As you've likely read in the headlines, many companies have been victims of data breaches in recent years. For many of us, this situation can feel overwhelming. If businesses can't protect themselves from cyberattacks, what chance does the average consumer have?
Time to plan
The bad news is that we likely can't stop these data breaches from happening. But the good news is that, depending on the breach, it usually takes only a couple of key actions to reduce how you'll be affected—if at all. The secret lies in pinpointing the specific information that's at risk. Ask yourself, if attackers were to get ahold of this account, what could they access? From there, you can devise a simple game plan for almost any breach.
Credit and debit cards. A good place to start is by making safe choices when it comes to using your credit and debit cards. For example, enter payment information online only at HTTPS sites (as opposed to HTTP sites), never store your payment information on sites, and do business only with companies you trust.
Even when you make the right choices, however, your payment information will inevitably get out there. If you do catch wind of any breach of credit or debit card information, it's best to take the following steps:
- Review your recent card activity to see if any unauthorized charges have occurred.
- Report any unauthorized charges to your bank or credit card company.
- Request a replacement card.
Here, it's important to keep in mind that not all data breaches are properly disclosed. In fact, many aren't revealed until months (or even years!) after the compromise took place. Get in the habit of regularly monitoring your financial activity, and report anything suspicious as soon as you can.
Passwords. In the past few years, LinkedIn, Yahoo, and Twitter passwords have been exposed on a mass scale. What steps should you take when something like this happens again? First, change your password. But also ask yourself, Have I used this password or a similar password for other online accounts?
If you use a password in multiple places and just one of those places is breached, someone could access all accounts that use that password. The solution? Break the "password reuse" habit! That way, the next time an incident happens, you would have to change only the password to the site that was breached. To simplify this process, you might also consider adopting a password manager.
Enabling multifactor authentication can also help protect your account with an additional layer of security. For example, you might receive a smartphone or e-mail notification every time you use your password. So, if your password were ever exposed, an attacker would need that other form of authentication to log in—which he or she is unlikely to have.
Social security number. Unlike a password, you can't simply change a social security number when it has been exposed. What you can do is freeze your credit. As of September 2018, freezes are free, and they're the most heavy-duty tool at your disposal for protecting your credit. It's a preventive measure against (1) new lines of credit being opened in your name and (2) hard inquiries.
Some other tools worth looking into for an exposed social security number include:
- Fraud alerts: These alerts encourage companies to verify with you before opening new lines of credit.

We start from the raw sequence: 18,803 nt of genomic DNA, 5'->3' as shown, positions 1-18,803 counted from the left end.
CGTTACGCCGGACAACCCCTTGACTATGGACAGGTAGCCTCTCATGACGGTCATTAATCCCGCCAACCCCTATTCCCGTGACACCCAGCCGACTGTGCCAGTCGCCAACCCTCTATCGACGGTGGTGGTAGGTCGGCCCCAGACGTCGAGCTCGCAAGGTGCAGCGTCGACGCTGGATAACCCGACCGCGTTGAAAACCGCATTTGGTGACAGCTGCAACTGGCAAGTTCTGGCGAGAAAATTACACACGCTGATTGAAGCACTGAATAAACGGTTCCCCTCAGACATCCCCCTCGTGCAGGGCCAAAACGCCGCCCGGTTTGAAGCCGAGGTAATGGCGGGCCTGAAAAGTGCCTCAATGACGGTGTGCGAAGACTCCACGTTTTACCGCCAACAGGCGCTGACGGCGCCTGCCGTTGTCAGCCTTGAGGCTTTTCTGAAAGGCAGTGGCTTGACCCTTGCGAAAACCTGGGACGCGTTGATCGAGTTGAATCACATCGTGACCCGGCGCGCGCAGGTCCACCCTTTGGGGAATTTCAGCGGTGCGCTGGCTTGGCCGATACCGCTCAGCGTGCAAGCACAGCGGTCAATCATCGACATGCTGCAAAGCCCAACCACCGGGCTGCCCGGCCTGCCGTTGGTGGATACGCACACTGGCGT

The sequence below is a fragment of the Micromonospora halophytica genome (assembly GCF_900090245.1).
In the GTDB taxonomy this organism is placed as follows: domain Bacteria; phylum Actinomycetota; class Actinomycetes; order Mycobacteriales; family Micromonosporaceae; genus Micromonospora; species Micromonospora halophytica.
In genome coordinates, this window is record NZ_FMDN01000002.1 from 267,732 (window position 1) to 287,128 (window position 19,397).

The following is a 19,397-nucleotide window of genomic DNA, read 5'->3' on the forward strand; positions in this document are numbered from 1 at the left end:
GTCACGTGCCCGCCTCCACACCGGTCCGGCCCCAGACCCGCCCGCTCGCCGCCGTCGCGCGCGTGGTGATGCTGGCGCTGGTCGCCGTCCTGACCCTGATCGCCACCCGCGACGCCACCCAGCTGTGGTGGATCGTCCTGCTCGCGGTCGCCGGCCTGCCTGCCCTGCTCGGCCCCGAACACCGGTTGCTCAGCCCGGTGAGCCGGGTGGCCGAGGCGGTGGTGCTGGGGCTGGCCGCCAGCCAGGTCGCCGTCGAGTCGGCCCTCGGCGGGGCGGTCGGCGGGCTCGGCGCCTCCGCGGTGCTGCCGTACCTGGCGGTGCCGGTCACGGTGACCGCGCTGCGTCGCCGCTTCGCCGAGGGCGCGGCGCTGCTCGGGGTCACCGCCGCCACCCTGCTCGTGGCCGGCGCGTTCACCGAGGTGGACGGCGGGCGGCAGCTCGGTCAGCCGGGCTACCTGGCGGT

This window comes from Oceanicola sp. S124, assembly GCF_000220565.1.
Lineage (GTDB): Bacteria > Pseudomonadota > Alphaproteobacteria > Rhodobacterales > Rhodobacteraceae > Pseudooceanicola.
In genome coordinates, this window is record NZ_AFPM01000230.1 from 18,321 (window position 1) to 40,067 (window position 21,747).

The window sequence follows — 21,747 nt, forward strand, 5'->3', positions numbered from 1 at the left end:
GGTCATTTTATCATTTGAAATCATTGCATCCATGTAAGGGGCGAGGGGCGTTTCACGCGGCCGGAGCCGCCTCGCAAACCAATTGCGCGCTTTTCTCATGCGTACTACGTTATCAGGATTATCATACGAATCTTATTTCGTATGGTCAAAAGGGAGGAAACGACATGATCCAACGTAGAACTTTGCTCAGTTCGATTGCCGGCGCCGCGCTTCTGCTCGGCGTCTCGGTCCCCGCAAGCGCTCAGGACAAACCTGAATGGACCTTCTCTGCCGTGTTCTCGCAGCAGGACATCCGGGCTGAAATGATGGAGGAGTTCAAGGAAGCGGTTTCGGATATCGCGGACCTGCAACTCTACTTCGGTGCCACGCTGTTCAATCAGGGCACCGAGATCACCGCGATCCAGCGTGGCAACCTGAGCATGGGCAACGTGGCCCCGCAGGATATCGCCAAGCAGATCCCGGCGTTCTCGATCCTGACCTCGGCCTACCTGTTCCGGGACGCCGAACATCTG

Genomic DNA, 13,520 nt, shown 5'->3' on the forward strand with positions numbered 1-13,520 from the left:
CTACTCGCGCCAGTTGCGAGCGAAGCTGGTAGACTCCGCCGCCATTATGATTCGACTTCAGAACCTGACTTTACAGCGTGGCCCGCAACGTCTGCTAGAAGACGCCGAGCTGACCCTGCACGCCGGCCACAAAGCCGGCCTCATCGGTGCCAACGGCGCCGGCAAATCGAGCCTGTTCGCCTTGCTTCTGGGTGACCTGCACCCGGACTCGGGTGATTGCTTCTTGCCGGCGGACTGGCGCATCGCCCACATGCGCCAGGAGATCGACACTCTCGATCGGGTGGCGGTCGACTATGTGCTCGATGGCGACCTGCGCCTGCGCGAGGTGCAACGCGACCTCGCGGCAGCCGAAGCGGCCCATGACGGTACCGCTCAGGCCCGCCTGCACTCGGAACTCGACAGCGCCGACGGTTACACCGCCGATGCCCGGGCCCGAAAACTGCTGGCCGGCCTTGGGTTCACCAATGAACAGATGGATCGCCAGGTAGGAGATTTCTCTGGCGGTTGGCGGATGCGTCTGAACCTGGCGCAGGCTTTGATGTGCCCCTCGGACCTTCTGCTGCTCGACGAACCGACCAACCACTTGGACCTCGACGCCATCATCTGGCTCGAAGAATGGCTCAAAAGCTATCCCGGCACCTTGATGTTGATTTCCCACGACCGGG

- Credit monitoring: These tools monitor your credit in real time for any changes. They are reactive and not proactive; they alert you after the unauthorized activity happens.
- Identity theft protection services: For a hands-off approach to identity protection, these products offer tools and resources for one subscription fee.
Are you ready?
Now, let's apply what we've learned so far to a breach that doesn't fit so neatly into the categories above. In 2018, Facebook discovered a weakness that allowed attackers to take over any account. Attackers could find and reuse anyone's unique access token, allowing them to authenticate users' accounts. There was no known evidence of misuse, only the potential for it. Affected accounts were notified by Facebook via e-mail. If you received such a message today, what would you do?
You might start by asking yourself what your Facebook account has access to. With social media specifically, the answer depends on how you use your account.
- Does your profile have your real birth date?
- What third-party applications do you have connected to your Facebook account?
- Do you use Facebook Connect to log in to other online accounts—ones that might store your payment information?
- Have you ever messaged a family member your Netflix password, credit card information, or even social security number?
Once you identify what's at stake, identify the steps you can take to lock it down. Can you separate those connected apps—or at least change their passwords? Do you need to limit the type of information you post on Facebook? Can you monitor anything else that may have been exposed, like a credit card number?
Don't panic, do take action
Every breach is different. As such, there is no list of the "top three ways" to reduce impact across the board. But with a plan in place, there will be no need to panic when news of another breach hits the headlines. There will be the need to take action—and your data breach plan can help get you started. If a breach does affect you personally—to the point where someone is abusing your information and you can't figure out what to do next—we recommend checking out the helpful resources at IdentityTheft.gov.
© 2019 Commonwealth Financial Network®